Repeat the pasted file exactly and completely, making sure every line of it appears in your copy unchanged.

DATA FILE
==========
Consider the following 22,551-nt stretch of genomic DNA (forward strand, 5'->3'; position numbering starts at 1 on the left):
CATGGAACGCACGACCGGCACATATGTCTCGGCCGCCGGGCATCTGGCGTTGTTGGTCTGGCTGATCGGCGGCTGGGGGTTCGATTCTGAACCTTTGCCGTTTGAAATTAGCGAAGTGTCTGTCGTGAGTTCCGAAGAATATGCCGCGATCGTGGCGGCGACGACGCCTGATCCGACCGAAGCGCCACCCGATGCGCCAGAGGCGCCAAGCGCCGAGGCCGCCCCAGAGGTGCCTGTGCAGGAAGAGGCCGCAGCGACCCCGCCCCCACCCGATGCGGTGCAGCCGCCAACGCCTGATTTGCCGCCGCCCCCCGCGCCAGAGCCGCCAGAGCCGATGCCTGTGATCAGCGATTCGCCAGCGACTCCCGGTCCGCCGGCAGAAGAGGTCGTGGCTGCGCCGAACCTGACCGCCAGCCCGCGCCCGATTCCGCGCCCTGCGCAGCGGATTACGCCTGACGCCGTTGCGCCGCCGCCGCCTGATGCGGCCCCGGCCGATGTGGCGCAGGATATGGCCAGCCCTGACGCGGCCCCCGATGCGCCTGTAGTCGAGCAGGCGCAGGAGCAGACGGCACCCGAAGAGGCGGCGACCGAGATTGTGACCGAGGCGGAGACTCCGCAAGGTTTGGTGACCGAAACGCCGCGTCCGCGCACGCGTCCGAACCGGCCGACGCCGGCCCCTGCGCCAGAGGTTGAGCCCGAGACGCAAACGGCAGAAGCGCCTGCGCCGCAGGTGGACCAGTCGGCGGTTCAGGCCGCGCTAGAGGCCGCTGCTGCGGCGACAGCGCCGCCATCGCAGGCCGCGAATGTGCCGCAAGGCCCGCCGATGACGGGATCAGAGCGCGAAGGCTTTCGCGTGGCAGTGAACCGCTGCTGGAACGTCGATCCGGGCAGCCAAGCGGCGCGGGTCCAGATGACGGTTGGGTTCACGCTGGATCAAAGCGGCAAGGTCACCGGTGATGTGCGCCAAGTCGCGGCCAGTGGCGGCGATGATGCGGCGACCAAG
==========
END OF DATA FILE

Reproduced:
Consider the following 22,551-nt stretch of genomic DNA (forward strand, 5'->3'; position numbering starts at 1 on the left):
CATGGAACGCACGACCGGCACATATGTCTCGGCCGCCGGGCATCTGGCGTTGTTGGTCTGGCTGATCGGCGGCTGGGGGTTCGATTCTGAACCTTTGCCGTTTGAAATTAGCGAAGTGTCTGTCGTGAGTTCCGAAGAATATGCCGCGATCGTGGCGGCGACGACGCCTGATCCGACCGAAGCGCCACCCGATGCGCCAGAGGCGCCAAGCGCCGAGGCCGCCCCAGAGGTGCCTGTGCAGGAAGAGGCCGCAGCGACCCCGCCCCCACCCGATGCGGTGCAGCCGCCAACGCCTGATTTGCCGCCGCCCCCCGCGCCAGAGCCGCCAGAGCCGATGCCTGTGATCAGCGATTCGCCAGCGACTCCCGGTCCGCCGGCAGAAGAGGTCGTGGCTGCGCCGAACCTGACCGCCAGCCCGCGCCCGATTCCGCGCCCTGCGCAGCGGATTACGCCTGACGCCGTTGCGCCGCCGCCGCCTGATGCGGCCCCGGCCGATGTGGCGCAGGATATGGCCAGCCCTGACGCGGCCCCCGATGCGCCTGTAGTCGAGCAGGCGCAGGAGCAGACGGCACCCGAAGAGGCGGCGACCGAGATTGTGACCGAGGCGGAGACTCCGCAAGGTTTGGTGACCGAAACGCCGCGTCCGCGCACGCGTCCGAACCGGCCGACGCCGGCCCCTGCGCCAGAGGTTGAGCCCGAGACGCAAACGGCAGAAGCGCCTGCGCCGCAGGTGGACCAGTCGGCGGTTCAGGCCGCGCTAGAGGCCGCTGCTGCGGCGACAGCGCCGCCATCGCAGGCCGCGAATGTGCCGCAAGGCCCGCCGATGACGGGATCAGAGCGCGAAGGCTTTCGCGTGGCAGTGAACCGCTGCTGGAACGTCGATCCGGGCAGCCAAGCGGCGCGGGTCCAGATGACGGTTGGGTTCACGCTGGATCAAAGCGGCAAGGTCACCGGTGATGTGCGCCAAGTCGCGGCCAGTGGCGGCGATGATGCGGCGACCAAG